Digital Modernization: Managed Services

Teri-Lee Holland, division head for data center and cloud hosting services, performs engineering work for sailors, including cloud hosting services for payroll and HR systems.

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VA pushing out about 150,000 help desk end users to their homes as the result of the pandemic was a feat which Lynette Sherrill in the Office of Information Technology’s said only a managed service provider could have spanned as quickly as it did.

The document was not only for its employees and other agencies the DIA works with — it was also a message to vendors and other partners on what the needs are and how they can help.

Managed services have come a long way in the 30 years since federal agencies first sought to escape the cycle of buying, maintaining and replacing PCs and the software they ran. Today vendors offer a range of up-to-date programs that lower the capital expenditure, or CapEx, obligations and move them to a recurring fee operational expense, or OpEx model.

  • TSA plans to set up ‘data mesh,’ coordinate efforts through cloud center of excellence

    “Our goal is to allow for our users, our business users, across TSA to be able to better access their data and have it readily available,” Deputy CIO Kristin Ruiz said.

  • An industry perspective on CISA’s latest plan to get more software security assurances from vendors

    Starting sometime next year, companies that want to sell software to the government will need to sign new attestations – certifying that they have taken certain steps to make sure their software is secure. Earlier this month, the Cybersecurity and Infrastructure Security Agency released its latest draft of the form companies will need to submit. One of the biggest changes is the attestations will have to be signed by a company’s CEO. But there are several other updates, too. For more about them and get an industry perspective, Federal News Network Deputy Editor Jared Serbu talked with Leopold Wildenauer, the Senior Manager for Public Sector Policy at the Information Technology Industry Council.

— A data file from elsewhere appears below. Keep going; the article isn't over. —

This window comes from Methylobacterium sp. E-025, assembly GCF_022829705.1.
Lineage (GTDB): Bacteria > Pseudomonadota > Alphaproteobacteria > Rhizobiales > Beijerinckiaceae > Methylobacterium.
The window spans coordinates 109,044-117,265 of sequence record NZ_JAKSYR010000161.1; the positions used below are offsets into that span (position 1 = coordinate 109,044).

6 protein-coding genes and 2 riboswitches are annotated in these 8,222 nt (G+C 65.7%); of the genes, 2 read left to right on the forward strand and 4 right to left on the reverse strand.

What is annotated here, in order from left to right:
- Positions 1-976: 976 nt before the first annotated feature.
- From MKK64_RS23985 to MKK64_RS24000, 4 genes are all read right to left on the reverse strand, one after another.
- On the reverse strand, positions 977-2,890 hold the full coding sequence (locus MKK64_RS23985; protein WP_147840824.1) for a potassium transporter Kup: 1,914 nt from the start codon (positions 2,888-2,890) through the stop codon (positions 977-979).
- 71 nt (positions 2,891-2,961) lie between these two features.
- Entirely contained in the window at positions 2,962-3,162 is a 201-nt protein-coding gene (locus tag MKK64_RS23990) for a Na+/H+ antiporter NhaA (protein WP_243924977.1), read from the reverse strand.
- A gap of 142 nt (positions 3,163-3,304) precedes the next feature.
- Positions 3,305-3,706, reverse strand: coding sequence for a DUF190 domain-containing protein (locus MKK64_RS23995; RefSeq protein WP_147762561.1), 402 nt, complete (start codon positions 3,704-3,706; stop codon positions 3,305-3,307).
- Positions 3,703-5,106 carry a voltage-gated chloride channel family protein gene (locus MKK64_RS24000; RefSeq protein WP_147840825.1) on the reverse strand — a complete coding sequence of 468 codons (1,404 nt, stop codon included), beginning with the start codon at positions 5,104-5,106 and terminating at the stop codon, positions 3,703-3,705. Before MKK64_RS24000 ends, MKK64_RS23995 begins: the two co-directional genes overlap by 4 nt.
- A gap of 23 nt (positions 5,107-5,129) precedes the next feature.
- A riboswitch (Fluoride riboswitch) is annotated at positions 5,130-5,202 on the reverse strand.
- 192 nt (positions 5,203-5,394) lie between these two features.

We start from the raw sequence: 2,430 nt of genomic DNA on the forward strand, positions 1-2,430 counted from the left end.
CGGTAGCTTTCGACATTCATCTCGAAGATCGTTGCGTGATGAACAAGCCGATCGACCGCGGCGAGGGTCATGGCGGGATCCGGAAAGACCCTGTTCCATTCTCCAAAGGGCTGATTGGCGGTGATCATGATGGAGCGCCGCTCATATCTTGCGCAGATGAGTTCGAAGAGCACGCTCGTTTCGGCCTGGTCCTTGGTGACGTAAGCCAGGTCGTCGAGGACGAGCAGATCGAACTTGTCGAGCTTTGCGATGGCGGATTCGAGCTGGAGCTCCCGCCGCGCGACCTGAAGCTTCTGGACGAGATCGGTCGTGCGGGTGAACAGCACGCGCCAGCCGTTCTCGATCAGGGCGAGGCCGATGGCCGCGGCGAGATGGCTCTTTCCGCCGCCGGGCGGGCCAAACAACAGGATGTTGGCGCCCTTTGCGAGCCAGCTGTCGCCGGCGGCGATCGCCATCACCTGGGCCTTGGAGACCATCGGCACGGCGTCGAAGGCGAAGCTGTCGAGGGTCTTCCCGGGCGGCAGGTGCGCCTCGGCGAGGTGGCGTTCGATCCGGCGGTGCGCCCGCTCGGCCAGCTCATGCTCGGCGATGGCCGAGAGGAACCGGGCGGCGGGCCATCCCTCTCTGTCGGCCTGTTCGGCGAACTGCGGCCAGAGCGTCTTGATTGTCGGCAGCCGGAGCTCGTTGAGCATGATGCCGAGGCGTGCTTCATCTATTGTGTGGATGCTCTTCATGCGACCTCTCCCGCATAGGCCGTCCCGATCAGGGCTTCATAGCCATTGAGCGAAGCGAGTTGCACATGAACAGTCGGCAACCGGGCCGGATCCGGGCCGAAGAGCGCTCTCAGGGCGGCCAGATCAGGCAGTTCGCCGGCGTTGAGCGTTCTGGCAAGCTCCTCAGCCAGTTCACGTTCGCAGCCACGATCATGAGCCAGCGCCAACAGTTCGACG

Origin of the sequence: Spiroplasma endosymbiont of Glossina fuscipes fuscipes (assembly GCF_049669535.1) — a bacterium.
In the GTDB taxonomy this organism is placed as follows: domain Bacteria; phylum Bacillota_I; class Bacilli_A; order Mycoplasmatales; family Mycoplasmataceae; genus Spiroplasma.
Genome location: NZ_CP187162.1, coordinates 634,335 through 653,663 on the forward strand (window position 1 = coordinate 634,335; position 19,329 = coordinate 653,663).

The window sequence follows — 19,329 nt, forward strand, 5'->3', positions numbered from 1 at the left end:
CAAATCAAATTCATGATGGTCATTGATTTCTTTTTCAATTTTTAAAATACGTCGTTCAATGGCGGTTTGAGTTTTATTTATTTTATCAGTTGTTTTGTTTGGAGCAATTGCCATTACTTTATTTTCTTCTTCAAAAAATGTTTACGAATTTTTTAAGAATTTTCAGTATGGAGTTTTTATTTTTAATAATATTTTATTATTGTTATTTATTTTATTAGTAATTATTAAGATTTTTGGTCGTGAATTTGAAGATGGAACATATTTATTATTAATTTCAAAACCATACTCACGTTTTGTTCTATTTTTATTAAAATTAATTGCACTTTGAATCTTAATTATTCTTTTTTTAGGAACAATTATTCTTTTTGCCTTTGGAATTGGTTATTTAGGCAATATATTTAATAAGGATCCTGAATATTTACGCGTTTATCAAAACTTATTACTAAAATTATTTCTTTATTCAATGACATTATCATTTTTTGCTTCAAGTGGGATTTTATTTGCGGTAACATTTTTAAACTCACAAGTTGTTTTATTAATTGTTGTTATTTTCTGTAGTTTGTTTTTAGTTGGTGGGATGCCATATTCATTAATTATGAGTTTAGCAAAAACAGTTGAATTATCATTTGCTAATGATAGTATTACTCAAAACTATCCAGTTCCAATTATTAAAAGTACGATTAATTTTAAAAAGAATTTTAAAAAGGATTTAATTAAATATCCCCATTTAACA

• Air Force working to transform with new 10 x 10 vision

    The Department of the Air Force needs to work on several areas to meet its modernization and transformation goals, including improving data quality and accessibility, complying with set DoD standards, retiring legacy systems and thinking about how it can improve to meet its future needs.

  • NASA wants to be your new favorite streaming app

    NASA is taking a page from big time TV streaming services as it revamps its multimedia offerings. This month, the agency relaunched its longstanding NASA TV service, which is now called “NASA plus.” There is a new mobile app to go with it.

  • The quantum battle for the Indo-Pacific theater: Intersections of technology and territory

    Quantum technologies have the potential to revolutionize various fields, from communication and cryptography to material science, financial modeling, drug development, logistics, navigation and more. However, both the U.S. and China recognize the significance of quantum in enabling new military capabilities such as advanced sensing and imaging technologies, quantum radar, and quantum cyber-attacks.

  • New DHS supply chain center aims to head off future crises

    DHS’s new Supply Chain Resilience Center will aim to marshal stakeholders to help avoid the type of shortages and bottlenecks that roiled the country during COVID-19.

  • Turning the White House AI EO into action

    The White House executive order on artificial intelligence gathered into one place all the concerns and cautions floating around for years. How to protect privacy in training data. How to avoid algorithmic bias. For more on how agencies can improve their AI game, Federal Drive Host Tom Temin spoke with the founder of the FAIR Institute, Nick Sanna.

  • Average security-clearance-processing speed, hits a speed bump

    The federal government’s made huge progress in reducing security clearance processing times over the last several years. But there are some early signs of backsliding. As Federal News Network reported last week, the latest data shows top secret investigations took an average of 115 days in the fourth quarter of fiscal 2023 – up from 84 days during the same period last year.